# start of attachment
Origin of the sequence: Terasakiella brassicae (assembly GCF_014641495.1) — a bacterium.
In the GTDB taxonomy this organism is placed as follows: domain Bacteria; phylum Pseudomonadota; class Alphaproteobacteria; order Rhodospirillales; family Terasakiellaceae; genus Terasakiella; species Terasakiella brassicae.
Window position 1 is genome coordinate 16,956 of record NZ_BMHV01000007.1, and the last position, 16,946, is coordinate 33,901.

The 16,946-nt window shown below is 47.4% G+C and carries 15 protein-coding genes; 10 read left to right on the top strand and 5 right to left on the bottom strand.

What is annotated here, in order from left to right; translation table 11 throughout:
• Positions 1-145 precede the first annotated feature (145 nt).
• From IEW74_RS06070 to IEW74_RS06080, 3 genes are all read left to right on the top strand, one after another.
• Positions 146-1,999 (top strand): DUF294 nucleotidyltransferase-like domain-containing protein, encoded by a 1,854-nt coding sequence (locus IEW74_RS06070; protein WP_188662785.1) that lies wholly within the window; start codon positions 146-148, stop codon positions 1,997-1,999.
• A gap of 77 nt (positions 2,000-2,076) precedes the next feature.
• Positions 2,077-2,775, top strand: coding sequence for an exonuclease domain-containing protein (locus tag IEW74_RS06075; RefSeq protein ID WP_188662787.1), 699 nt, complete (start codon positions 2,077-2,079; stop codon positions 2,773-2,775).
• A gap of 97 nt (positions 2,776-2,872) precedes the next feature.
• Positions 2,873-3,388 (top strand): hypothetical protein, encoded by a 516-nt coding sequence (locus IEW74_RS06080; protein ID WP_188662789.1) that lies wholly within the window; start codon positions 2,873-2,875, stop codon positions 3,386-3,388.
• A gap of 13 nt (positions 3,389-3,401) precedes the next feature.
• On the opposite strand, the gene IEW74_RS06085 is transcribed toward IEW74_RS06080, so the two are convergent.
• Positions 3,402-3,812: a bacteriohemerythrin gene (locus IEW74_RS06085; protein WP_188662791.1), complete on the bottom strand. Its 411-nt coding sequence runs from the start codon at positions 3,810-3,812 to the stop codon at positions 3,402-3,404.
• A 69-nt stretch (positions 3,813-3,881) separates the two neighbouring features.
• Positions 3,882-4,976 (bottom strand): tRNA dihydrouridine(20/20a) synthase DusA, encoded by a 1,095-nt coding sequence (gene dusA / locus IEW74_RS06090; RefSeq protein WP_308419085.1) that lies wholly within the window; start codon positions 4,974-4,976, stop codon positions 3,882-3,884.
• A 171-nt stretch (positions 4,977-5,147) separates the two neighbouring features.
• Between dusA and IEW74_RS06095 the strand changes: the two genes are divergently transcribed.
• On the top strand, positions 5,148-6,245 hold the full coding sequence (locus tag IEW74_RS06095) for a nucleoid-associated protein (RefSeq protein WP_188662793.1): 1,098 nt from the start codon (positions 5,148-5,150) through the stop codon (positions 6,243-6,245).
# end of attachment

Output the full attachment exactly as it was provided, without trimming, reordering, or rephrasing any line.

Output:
Origin of the sequence: Terasakiella brassicae (assembly GCF_014641495.1) — a bacterium.
In the GTDB taxonomy this organism is placed as follows: domain Bacteria; phylum Pseudomonadota; class Alphaproteobacteria; order Rhodospirillales; family Terasakiellaceae; genus Terasakiella; species Terasakiella brassicae.
Window position 1 is genome coordinate 16,956 of record NZ_BMHV01000007.1, and the last position, 16,946, is coordinate 33,901.

The 16,946-nt window shown below is 47.4% G+C and carries 15 protein-coding genes; 10 read left to right on the top strand and 5 right to left on the bottom strand.

What is annotated here, in order from left to right; translation table 11 throughout:
• Positions 1-145 precede the first annotated feature (145 nt).
• From IEW74_RS06070 to IEW74_RS06080, 3 genes are all read left to right on the top strand, one after another.
• Positions 146-1,999 (top strand): DUF294 nucleotidyltransferase-like domain-containing protein, encoded by a 1,854-nt coding sequence (locus IEW74_RS06070; protein WP_188662785.1) that lies wholly within the window; start codon positions 146-148, stop codon positions 1,997-1,999.
• A gap of 77 nt (positions 2,000-2,076) precedes the next feature.
• Positions 2,077-2,775, top strand: coding sequence for an exonuclease domain-containing protein (locus tag IEW74_RS06075; RefSeq protein ID WP_188662787.1), 699 nt, complete (start codon positions 2,077-2,079; stop codon positions 2,773-2,775).
• A gap of 97 nt (positions 2,776-2,872) precedes the next feature.
• Positions 2,873-3,388 (top strand): hypothetical protein, encoded by a 516-nt coding sequence (locus IEW74_RS06080; protein ID WP_188662789.1) that lies wholly within the window; start codon positions 2,873-2,875, stop codon positions 3,386-3,388.
• A gap of 13 nt (positions 3,389-3,401) precedes the next feature.
• On the opposite strand, the gene IEW74_RS06085 is transcribed toward IEW74_RS06080, so the two are convergent.
• Positions 3,402-3,812: a bacteriohemerythrin gene (locus IEW74_RS06085; protein WP_188662791.1), complete on the bottom strand. Its 411-nt coding sequence runs from the start codon at positions 3,810-3,812 to the stop codon at positions 3,402-3,404.
• A 69-nt stretch (positions 3,813-3,881) separates the two neighbouring features.
• Positions 3,882-4,976 (bottom strand): tRNA dihydrouridine(20/20a) synthase DusA, encoded by a 1,095-nt coding sequence (gene dusA / locus IEW74_RS06090; RefSeq protein WP_308419085.1) that lies wholly within the window; start codon positions 4,974-4,976, stop codon positions 3,882-3,884.
• A 171-nt stretch (positions 4,977-5,147) separates the two neighbouring features.
• Between dusA and IEW74_RS06095 the strand changes: the two genes are divergently transcribed.
• On the top strand, positions 5,148-6,245 hold the full coding sequence (locus tag IEW74_RS06095) for a nucleoid-associated protein (RefSeq protein WP_188662793.1): 1,098 nt from the start codon (positions 5,148-5,150) through the stop codon (positions 6,243-6,245).